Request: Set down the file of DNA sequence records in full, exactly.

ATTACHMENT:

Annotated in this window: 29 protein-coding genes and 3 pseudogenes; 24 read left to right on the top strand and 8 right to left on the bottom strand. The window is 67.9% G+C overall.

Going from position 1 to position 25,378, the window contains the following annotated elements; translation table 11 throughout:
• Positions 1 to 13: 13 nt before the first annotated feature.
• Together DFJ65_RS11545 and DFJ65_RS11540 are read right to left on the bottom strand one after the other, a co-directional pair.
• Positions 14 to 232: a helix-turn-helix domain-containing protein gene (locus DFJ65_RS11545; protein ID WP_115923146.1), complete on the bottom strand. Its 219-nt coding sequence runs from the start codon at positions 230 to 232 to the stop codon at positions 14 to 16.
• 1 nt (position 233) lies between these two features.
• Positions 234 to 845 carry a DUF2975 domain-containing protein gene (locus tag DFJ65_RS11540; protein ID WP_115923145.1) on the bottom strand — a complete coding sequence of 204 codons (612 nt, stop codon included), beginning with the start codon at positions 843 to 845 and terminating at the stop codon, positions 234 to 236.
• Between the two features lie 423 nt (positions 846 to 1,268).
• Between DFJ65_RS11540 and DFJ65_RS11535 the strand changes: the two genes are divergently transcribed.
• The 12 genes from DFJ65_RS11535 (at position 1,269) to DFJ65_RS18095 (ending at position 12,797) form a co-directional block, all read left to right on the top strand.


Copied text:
Annotated in this window: 29 protein-coding genes and 3 pseudogenes; 24 read left to right on the top strand and 8 right to left on the bottom strand. The window is 67.9% G+C overall.

Going from position 1 to position 25,378, the window contains the following annotated elements; translation table 11 throughout:
• Positions 1 to 13: 13 nt before the first annotated feature.
• Together DFJ65_RS11545 and DFJ65_RS11540 are read right to left on the bottom strand one after the other, a co-directional pair.
• Positions 14 to 232: a helix-turn-helix domain-containing protein gene (locus DFJ65_RS11545; protein ID WP_115923146.1), complete on the bottom strand. Its 219-nt coding sequence runs from the start codon at positions 230 to 232 to the stop codon at positions 14 to 16.
• 1 nt (position 233) lies between these two features.
• Positions 234 to 845 carry a DUF2975 domain-containing protein gene (locus tag DFJ65_RS11540; protein ID WP_115923145.1) on the bottom strand — a complete coding sequence of 204 codons (612 nt, stop codon included), beginning with the start codon at positions 843 to 845 and terminating at the stop codon, positions 234 to 236.
• Between the two features lie 423 nt (positions 846 to 1,268).
• Between DFJ65_RS11540 and DFJ65_RS11535 the strand changes: the two genes are divergently transcribed.
• The 12 genes from DFJ65_RS11535 (at position 1,269) to DFJ65_RS18095 (ending at position 12,797) form a co-directional block, all read left to right on the top strand.